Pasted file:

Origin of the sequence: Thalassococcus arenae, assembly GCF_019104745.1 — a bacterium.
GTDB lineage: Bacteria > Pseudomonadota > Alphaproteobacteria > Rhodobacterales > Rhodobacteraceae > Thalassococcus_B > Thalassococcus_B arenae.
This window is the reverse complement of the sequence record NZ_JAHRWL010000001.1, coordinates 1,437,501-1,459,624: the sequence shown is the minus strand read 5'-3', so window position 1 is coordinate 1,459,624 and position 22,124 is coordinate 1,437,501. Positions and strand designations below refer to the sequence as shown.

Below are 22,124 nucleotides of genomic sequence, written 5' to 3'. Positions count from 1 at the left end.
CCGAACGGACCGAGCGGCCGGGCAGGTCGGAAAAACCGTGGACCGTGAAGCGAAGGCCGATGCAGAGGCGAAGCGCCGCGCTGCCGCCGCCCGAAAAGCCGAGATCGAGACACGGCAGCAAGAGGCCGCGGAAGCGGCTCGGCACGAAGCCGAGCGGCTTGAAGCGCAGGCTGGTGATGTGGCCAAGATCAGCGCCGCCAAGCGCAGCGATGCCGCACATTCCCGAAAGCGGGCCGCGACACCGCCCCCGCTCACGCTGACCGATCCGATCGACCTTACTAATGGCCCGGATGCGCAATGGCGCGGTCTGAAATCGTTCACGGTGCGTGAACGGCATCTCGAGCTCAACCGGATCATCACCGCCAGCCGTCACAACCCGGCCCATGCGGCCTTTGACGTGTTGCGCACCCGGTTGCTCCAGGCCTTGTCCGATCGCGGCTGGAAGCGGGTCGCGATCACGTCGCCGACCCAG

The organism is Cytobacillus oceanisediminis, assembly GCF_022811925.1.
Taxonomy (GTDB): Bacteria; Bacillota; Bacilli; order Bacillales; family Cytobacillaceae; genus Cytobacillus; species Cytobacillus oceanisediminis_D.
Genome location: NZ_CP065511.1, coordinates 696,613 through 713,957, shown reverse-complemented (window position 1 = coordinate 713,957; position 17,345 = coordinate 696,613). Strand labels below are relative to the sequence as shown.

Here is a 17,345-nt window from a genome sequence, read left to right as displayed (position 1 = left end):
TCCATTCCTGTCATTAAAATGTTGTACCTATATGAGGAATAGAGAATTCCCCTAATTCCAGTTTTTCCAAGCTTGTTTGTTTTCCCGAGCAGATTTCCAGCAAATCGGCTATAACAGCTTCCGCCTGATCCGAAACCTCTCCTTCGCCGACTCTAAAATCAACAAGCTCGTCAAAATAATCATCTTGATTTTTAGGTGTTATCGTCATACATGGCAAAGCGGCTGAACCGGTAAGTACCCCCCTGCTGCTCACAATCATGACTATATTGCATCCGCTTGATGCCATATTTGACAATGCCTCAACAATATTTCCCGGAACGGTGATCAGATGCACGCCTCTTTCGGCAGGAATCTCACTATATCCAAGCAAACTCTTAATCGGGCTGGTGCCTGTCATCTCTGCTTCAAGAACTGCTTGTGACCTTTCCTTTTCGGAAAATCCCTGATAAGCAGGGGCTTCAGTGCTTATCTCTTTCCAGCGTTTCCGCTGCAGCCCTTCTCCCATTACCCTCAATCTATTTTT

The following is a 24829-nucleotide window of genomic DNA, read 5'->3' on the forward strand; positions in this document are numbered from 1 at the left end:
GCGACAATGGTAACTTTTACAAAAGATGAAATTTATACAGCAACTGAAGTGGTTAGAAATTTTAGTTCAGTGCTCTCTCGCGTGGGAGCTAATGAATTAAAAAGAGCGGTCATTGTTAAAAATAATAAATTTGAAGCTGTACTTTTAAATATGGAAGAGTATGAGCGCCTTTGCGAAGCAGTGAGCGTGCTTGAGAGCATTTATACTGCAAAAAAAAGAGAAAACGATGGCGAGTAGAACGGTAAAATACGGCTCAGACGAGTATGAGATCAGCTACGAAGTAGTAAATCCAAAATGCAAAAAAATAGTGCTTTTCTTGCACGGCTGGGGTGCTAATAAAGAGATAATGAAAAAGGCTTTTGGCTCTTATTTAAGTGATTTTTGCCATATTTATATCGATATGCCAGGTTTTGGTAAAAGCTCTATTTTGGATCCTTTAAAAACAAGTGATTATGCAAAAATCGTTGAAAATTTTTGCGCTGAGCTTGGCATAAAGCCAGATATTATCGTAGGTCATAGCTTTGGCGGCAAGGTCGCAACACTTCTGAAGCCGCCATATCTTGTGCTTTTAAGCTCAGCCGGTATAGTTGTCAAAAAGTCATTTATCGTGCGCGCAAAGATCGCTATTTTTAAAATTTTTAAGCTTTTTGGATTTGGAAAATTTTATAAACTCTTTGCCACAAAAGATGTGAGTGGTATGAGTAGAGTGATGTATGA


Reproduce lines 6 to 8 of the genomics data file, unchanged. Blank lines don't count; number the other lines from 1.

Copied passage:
The organism is Cytobacillus oceanisediminis, assembly GCF_022811925.1.
Taxonomy (GTDB): Bacteria; Bacillota; Bacilli; order Bacillales; family Cytobacillaceae; genus Cytobacillus; species Cytobacillus oceanisediminis_D.
Genome location: NZ_CP065511.1, coordinates 696,613 through 713,957, shown reverse-complemented (window position 1 = coordinate 713,957; position 17,345 = coordinate 696,613). Strand labels below are relative to the sequence as shown.